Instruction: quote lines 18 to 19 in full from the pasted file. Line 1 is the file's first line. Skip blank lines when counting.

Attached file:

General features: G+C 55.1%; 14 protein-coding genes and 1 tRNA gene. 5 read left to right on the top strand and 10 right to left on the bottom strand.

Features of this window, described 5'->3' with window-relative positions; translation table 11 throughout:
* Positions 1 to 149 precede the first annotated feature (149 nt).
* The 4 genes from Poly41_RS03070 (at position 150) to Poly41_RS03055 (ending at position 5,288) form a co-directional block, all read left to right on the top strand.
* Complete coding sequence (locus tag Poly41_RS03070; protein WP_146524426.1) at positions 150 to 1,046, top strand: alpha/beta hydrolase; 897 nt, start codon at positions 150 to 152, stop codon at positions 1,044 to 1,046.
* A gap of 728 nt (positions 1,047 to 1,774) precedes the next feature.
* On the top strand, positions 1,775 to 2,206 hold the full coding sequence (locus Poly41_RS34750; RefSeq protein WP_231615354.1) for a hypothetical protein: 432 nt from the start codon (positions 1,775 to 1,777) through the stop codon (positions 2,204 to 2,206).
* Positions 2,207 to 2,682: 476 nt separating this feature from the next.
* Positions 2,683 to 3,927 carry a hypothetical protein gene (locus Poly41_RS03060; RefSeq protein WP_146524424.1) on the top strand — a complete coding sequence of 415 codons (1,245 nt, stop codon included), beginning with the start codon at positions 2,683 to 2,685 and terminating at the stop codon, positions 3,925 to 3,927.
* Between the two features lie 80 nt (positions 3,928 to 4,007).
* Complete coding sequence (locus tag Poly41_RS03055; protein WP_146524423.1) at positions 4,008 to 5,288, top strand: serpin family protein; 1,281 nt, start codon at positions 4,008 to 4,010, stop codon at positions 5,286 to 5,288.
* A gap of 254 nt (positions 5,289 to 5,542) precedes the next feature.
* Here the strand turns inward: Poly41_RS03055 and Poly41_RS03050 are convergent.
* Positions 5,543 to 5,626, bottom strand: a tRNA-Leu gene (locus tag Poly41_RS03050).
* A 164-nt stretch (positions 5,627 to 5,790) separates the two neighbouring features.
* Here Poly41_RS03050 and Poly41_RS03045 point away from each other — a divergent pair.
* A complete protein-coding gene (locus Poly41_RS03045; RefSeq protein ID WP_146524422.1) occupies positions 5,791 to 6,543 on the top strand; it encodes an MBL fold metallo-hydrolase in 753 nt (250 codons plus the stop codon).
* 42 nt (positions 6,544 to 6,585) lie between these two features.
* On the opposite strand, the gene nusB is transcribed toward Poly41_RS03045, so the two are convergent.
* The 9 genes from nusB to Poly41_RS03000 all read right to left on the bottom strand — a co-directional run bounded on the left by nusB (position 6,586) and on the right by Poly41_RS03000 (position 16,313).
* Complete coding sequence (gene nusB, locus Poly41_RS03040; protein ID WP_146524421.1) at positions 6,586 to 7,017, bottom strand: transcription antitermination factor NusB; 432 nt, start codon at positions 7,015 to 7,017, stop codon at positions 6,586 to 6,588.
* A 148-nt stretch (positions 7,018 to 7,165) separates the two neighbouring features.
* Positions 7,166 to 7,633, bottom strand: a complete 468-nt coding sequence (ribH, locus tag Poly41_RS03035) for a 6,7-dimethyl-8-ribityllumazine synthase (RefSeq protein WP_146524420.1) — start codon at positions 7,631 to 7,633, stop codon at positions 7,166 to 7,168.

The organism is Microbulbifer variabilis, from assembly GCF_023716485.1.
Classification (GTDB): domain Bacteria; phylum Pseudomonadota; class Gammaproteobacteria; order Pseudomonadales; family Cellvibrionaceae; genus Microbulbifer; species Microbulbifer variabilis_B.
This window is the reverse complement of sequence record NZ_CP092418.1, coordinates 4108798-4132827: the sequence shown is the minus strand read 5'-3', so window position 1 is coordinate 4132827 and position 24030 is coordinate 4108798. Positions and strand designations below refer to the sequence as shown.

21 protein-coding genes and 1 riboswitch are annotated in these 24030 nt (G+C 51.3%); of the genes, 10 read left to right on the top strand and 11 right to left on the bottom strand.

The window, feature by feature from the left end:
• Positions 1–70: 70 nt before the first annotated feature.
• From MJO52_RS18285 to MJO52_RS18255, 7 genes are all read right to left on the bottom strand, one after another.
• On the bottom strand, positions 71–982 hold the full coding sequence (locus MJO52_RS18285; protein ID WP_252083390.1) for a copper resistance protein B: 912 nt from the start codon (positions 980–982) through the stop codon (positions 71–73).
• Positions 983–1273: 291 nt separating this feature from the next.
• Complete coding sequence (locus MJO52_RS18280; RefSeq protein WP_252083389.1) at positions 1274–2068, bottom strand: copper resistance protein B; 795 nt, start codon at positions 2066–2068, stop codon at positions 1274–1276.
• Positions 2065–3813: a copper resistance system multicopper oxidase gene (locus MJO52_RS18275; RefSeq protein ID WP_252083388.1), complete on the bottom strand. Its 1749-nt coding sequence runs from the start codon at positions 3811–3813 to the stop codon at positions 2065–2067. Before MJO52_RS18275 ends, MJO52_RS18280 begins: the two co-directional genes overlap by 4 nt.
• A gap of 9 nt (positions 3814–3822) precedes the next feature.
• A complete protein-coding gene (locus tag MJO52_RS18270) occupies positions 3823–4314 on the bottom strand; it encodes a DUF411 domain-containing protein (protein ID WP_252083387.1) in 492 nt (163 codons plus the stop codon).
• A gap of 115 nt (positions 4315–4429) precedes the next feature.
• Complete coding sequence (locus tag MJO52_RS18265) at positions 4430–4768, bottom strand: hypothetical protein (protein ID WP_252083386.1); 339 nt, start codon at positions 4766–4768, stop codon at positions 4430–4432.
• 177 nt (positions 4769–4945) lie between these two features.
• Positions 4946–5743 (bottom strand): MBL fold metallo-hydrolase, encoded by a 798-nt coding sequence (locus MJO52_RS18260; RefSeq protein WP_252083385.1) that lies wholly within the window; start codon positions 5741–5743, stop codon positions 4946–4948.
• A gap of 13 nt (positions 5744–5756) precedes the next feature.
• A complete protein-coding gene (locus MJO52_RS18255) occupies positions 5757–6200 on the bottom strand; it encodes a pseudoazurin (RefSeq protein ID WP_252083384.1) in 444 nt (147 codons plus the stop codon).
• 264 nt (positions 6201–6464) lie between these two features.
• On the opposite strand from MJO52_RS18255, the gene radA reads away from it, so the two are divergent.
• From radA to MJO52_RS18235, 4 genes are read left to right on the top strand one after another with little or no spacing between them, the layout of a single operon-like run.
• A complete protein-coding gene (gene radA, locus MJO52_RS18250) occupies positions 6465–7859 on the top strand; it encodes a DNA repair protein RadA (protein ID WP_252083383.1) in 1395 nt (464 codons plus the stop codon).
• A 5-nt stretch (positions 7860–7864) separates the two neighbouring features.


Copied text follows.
* 42 nt (positions 6,544 to 6,585) lie between these two features.
* On the opposite strand, the gene nusB is transcribed toward Poly41_RS03045, so the two are convergent.